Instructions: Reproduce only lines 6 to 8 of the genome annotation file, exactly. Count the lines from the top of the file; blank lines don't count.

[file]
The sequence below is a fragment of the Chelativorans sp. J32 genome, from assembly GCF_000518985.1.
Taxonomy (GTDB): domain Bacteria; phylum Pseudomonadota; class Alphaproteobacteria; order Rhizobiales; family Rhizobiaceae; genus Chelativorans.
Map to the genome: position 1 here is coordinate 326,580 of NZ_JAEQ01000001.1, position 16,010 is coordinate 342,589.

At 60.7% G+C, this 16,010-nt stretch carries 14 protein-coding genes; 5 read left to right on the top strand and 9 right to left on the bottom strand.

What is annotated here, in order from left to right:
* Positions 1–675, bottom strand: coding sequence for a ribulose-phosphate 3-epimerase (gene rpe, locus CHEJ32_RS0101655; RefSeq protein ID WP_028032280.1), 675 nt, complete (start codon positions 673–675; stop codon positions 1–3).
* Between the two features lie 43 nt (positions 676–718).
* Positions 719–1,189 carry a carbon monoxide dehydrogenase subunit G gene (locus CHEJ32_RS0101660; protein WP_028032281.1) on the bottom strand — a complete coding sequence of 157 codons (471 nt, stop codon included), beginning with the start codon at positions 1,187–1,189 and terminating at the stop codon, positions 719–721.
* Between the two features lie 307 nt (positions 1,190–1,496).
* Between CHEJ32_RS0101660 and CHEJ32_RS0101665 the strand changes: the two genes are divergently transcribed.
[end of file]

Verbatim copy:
* Positions 1–675, bottom strand: coding sequence for a ribulose-phosphate 3-epimerase (gene rpe, locus CHEJ32_RS0101655; RefSeq protein ID WP_028032280.1), 675 nt, complete (start codon positions 673–675; stop codon positions 1–3).
* Between the two features lie 43 nt (positions 676–718).
* Positions 719–1,189 carry a carbon monoxide dehydrogenase subunit G gene (locus CHEJ32_RS0101660; protein WP_028032281.1) on the bottom strand — a complete coding sequence of 157 codons (471 nt, stop codon included), beginning with the start codon at positions 1,187–1,189 and terminating at the stop codon, positions 719–721.